(d) The Federal Circuit and First Quality rely on lower court patent cases decided before the 1952 Patent Act to argue that §282 codified a pre-1952 practice of permitting laches to be asserted against damages claims. But the most prominent feature of the relevant legal landscape at that time was the well-established rule that laches cannot be invoked to bar a claim for damages incurred within a limitations period specified by Congress. In light of this rule, which Petrella confirmed and restated, 572 U. S., at ___, nothing less than a broad and unambiguous consensus of lower court decisions could support the inference that §282(b)(1) codifies a very different patent-law-specific rule. Pp. 9–10.
(e) The Federal Circuit and First Quality rely on three types of cases: (1) pre-1938 equity cases; (2) pre-1938 claims at law; and (3) cases decided after the merger of law and equity in 1938. None of these establishes a broad, unambiguous consensus in favor of applying laches to damages claims in the patent context.
Many of the pre-1938 equity cases do not even reveal whether the plaintiff asked for damages, and of the cases in which damages were sought, many merely suggest in dicta that laches might limit damages. The handful of cases that apply laches against a damages claim are too few to establish a settled, national consensus. In any event, the most that can possibly be gathered from a pre-1938 equity case is that laches could defeat a damages claim in an equity court, not that the defense could entirely prevent a patentee from recovering damages.
Similarly, even if all three pre-1938 cases at law cited by First Quality squarely held that laches could be applied to a damages claim within the limitations period, that number would be insufficient to overcome the presumption that Congress legislates against the background of general common-law principles. First Quality argues that the small number of cases at law should not count against its position because there were few patent cases brought at law after 1870, but it is First Quality’s burden to show that Congress departed from the traditional common-law rule.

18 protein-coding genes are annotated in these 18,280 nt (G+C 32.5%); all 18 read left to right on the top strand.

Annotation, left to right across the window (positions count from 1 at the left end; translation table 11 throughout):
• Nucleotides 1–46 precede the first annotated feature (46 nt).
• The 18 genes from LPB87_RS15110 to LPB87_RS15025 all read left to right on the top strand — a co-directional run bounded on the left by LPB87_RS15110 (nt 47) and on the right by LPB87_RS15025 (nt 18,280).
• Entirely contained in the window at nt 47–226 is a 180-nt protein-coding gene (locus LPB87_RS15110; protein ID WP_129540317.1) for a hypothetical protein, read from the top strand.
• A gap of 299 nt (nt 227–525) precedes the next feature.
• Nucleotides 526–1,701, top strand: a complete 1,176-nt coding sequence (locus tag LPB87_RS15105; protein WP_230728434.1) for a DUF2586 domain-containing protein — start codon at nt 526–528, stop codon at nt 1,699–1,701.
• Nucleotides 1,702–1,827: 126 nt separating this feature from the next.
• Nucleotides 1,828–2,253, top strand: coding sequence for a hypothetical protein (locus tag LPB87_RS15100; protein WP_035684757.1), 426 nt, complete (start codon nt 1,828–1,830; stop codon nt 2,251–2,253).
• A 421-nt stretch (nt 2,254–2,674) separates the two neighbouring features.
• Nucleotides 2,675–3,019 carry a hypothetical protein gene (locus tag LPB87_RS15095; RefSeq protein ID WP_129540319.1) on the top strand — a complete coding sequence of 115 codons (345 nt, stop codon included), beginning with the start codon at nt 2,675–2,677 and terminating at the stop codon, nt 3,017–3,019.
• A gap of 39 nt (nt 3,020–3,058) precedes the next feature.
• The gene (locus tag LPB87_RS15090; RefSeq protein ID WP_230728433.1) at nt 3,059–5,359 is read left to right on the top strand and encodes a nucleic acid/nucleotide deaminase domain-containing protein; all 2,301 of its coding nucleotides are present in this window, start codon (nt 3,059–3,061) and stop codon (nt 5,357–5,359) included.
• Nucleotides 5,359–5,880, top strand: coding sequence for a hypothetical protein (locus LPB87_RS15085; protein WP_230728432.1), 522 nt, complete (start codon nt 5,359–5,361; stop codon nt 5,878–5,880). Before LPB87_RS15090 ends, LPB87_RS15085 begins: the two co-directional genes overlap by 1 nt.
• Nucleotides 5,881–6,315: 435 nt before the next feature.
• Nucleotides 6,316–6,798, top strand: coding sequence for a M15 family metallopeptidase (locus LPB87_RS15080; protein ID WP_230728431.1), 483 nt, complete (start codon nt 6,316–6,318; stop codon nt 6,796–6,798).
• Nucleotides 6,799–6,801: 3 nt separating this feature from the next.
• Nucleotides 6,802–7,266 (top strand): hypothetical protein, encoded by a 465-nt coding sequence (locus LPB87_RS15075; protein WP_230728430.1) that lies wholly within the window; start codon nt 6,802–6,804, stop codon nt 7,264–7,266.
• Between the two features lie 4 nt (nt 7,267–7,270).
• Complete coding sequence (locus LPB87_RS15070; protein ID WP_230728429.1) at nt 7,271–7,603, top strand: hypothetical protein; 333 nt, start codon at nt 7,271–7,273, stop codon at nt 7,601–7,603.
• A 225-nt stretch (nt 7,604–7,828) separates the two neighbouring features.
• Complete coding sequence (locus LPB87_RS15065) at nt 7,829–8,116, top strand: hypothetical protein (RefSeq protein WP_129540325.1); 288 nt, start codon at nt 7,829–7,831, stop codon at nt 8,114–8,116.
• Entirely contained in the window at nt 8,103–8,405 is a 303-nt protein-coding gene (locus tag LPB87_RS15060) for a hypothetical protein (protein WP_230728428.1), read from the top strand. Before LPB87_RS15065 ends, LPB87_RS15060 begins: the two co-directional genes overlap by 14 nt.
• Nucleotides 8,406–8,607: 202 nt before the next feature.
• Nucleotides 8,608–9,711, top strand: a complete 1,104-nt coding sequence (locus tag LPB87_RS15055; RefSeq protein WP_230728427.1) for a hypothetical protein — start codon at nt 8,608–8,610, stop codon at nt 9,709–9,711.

As for the post-1938 patent case law, there is scant evidence supporting First Quality’s claim that courts continued to apply laches to damages claims after the merger of law and equity. Only two Courts of Appeals held that laches could bar a damages claim, and that does not constitute a settled, uniform practice of applying laches to damages claims. Pp. 11–15.
(f) First Quality’s additional arguments are unconvincing and do not require extended discussion. It points to post-1952 Court of Appeals decisions holding that laches can be invoked as a defense against a damages claim, but nothing that Congress has done since 1952 has altered §282’s meaning. As for the various policy arguments presented here, this Court cannot overrule Congress’s judgment based on its own policy views. Pp. 15–16.
807 F. 3d 1311, vacated in part and remanded.